Archive for June, 2009

Resumes: Paper or Cyber?

June 22, 2009

Several people have mentioned that they heard on NPR that paper resumes are gone.  According to an expert, that document on beautiful paper, carefully folded and clipped to its matching cover letter, belongs to the ages.  What’s going on here?

Several trends have contributed to this mostly-accurate observation.

First, the world of IT has been emailing its resumes for some years now.  They exchange credentials and qualifications with the greatest of ease, and were never known for beautiful papers in the first place.  

Second, the volume of resumes in circulation today would crush anyone’s inbox.  Tools exist which can read, sort, scan, and select the best candidates for the job in a matter of seconds.  

Third, there is a matter of security.  Remember anthrax?  One of the first changes in the twenty-first century has been that of increased security in the U.S. mail.  Mail entering a government building must be decontaminated, and no one can tell you how long this process takes.  If one attempted to mail an application or resume, the job would be filled long before your document reached its destination.  

Is there an exception?  Well, I think that if you are applying for a very small, independent business, very hands-on, which focuses on human relations, such as a wedding consulting firm, day care center, senior center, auto repair shop, or retail shop locally based, a paper resume and cover letter will still be acceptable

New skills are called for in today’s world of job hunting.  Formatting, effective words, and computer software that transmits accurately can be combined with the highlighting of your skills, accomplishments, and goals which always made for a great resume.  Stay up on resume trends for today and tomorrow – you’ll be glad you did.

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Fewer workers + more work = your opportunity to shine

June 12, 2009

As a career counselor, I hear it  from  burned-out employees: 

They let go three people and now I’ve inherited their jobs as well as mine.  I don’t think I can do it.

Well, that’s true if business goes on as it did.  You did not suddenly become a party of four.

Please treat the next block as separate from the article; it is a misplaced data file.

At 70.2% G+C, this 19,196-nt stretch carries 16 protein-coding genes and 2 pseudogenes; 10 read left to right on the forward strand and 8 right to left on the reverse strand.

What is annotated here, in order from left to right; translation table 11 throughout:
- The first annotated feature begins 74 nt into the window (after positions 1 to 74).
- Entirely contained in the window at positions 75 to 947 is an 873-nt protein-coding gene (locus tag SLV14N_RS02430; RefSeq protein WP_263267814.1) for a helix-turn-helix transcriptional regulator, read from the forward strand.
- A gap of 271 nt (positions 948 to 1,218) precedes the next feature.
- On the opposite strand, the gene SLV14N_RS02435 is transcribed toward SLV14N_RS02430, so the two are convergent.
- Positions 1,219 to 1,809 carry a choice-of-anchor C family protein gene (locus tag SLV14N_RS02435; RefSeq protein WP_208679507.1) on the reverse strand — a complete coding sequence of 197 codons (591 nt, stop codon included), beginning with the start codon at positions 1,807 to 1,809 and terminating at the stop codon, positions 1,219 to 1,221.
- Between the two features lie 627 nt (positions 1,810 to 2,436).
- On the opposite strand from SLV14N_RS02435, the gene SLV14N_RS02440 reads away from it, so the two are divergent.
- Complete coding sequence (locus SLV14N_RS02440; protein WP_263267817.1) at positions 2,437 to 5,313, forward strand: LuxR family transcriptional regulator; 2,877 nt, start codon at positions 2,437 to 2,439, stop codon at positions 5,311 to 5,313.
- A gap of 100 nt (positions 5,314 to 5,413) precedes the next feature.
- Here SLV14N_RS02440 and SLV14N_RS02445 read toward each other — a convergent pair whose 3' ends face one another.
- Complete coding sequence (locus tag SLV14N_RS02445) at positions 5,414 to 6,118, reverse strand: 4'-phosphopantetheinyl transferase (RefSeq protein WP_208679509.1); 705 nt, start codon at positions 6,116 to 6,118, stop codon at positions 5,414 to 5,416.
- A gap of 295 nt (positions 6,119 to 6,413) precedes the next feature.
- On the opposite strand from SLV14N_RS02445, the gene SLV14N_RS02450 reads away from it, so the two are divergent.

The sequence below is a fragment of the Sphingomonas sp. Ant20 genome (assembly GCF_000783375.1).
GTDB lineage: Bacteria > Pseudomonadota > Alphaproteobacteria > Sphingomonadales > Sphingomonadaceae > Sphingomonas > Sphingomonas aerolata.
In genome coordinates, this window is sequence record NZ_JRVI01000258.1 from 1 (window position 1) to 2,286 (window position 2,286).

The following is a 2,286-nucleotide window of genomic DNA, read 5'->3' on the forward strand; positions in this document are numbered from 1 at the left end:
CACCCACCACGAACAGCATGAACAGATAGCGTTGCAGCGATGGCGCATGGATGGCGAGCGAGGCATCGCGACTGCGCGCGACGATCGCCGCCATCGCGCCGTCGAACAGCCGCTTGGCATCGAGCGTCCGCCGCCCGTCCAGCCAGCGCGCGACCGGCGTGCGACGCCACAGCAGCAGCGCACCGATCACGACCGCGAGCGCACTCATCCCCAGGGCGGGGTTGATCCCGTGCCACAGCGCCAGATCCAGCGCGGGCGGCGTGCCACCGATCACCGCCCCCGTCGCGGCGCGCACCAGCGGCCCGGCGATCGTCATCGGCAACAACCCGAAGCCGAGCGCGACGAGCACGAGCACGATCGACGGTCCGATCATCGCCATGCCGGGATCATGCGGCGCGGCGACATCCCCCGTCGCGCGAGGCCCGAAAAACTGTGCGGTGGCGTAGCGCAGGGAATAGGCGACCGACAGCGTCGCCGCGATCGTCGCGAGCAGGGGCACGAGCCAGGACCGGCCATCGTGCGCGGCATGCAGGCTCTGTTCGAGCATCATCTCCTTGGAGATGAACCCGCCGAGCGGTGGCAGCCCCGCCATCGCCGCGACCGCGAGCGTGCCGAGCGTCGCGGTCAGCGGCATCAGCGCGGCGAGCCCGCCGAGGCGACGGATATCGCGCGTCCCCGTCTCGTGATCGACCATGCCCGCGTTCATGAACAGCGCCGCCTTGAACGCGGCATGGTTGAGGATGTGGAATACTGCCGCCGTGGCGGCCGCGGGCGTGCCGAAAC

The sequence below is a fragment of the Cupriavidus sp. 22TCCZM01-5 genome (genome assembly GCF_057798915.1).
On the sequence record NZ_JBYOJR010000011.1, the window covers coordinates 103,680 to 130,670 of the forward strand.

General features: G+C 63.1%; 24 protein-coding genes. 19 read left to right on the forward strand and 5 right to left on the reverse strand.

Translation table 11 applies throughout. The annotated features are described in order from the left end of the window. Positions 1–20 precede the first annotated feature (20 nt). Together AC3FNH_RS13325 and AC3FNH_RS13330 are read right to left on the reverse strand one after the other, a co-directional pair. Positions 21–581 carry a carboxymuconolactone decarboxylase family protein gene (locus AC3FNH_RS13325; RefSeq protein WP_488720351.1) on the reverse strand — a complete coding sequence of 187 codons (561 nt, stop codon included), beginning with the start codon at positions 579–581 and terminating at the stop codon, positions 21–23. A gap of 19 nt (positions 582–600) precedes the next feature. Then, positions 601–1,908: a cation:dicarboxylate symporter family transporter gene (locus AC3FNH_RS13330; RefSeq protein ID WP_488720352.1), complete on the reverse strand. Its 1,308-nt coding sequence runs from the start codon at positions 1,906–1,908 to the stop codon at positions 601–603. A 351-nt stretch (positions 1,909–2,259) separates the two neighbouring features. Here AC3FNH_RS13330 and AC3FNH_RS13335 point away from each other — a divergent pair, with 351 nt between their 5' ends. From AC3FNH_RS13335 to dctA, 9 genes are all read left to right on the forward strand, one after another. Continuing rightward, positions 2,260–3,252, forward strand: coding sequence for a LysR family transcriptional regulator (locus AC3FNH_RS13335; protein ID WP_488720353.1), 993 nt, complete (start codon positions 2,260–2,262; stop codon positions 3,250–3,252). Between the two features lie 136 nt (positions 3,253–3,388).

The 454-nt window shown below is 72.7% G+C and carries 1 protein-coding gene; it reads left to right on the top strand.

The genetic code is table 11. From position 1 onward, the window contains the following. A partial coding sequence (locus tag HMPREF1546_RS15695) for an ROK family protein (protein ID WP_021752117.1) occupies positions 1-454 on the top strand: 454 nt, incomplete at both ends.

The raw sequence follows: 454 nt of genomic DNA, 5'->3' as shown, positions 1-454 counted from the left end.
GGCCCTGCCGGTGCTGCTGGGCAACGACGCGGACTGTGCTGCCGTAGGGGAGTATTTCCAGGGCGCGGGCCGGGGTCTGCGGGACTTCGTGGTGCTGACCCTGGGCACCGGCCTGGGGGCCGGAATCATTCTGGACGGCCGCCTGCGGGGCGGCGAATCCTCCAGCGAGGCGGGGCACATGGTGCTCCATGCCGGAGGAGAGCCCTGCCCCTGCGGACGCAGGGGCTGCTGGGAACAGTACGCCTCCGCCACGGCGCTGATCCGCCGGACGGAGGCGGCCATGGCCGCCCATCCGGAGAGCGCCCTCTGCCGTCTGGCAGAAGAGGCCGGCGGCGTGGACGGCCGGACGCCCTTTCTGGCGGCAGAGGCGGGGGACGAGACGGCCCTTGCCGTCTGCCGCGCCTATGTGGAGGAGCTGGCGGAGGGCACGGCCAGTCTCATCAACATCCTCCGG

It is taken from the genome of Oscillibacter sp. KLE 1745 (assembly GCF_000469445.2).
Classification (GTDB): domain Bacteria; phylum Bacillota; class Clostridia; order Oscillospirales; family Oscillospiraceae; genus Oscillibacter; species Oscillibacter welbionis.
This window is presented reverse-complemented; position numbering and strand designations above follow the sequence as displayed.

Now is your chance, though, to shine as an innovative, willing, flexible, valuable worker.  It’s time to schedule a meeting with the boss. Your points to make:

  • I have a few thoughts about our priorities, as I’m sure you do, too.
  • Clients/customers are changing in their habits/needs/questions.
  • Although our turn-around time may have to be lengthened, we can improve our overall customer service by …

I hope you get the idea.  Although the characteristics of your job are unique to you, the opportunity exists for all employed people to shine, learn new skills, and expand their horizons in these challenging times.

What is not on the list for your meeting with your supervisor?

  • Whining,
  • I can’t do this,
  • It isn’t fair,
  • Why me?
  • I’m stressed and I need to get out of here.

What is your immediate goal?  I hope it is to keep your job.  Ask your unemployed friends – it’s a rotten time to be job-hunting.  They would join me in urging you to work harder and smarter at your job, to contribute possible solutions instead of complaints, and emerge from this in a stronger position to move ahead when the recession is over.

If you would like to talk with a career counselor about your situation and how to make the most of it, feel free to contact me by visiting my website at www.anneheadley.com.

An Overlooked Resource for Networking

June 5, 2009

What was the last school you attended?  How are you still using it?

If it was college, whether for an undergraduate,  graduate degree, or no degree, does that school know where you are?  Are you in touch with your alumni office? Is that office helping you find a better job?

If you are not enlisting their aid, you are not getting a benefit that you or your parents paid for.  A good placement office should be in touch by email or newsletter or other publication with as many graduates or attendees as possible.  And there should be networking opportunities.  If you live in a metropolitan area, there should be a regularly scheduled meeting for alums in that area.

If there is no such thing, someone needs to start one, and that someone might be you.  Contact your college’s alumni relations to find out.  

Embarrassed about your employment situation?  Many people are.  You may feel like an insecure 20-something again, and it need not be that way.  Yes, there are those who will come and flaunt their success to the group.  Some were always like that and always will be.  But you may reconnect with a friend or two, or make a new one.  You will find people eager to share business cards (don’t forget yours).  And you just never know what might happen.  You can always leave if nothing is happening.

Do you have a story about an alumni gathering that might encourage others?  I’d love to see you write it here.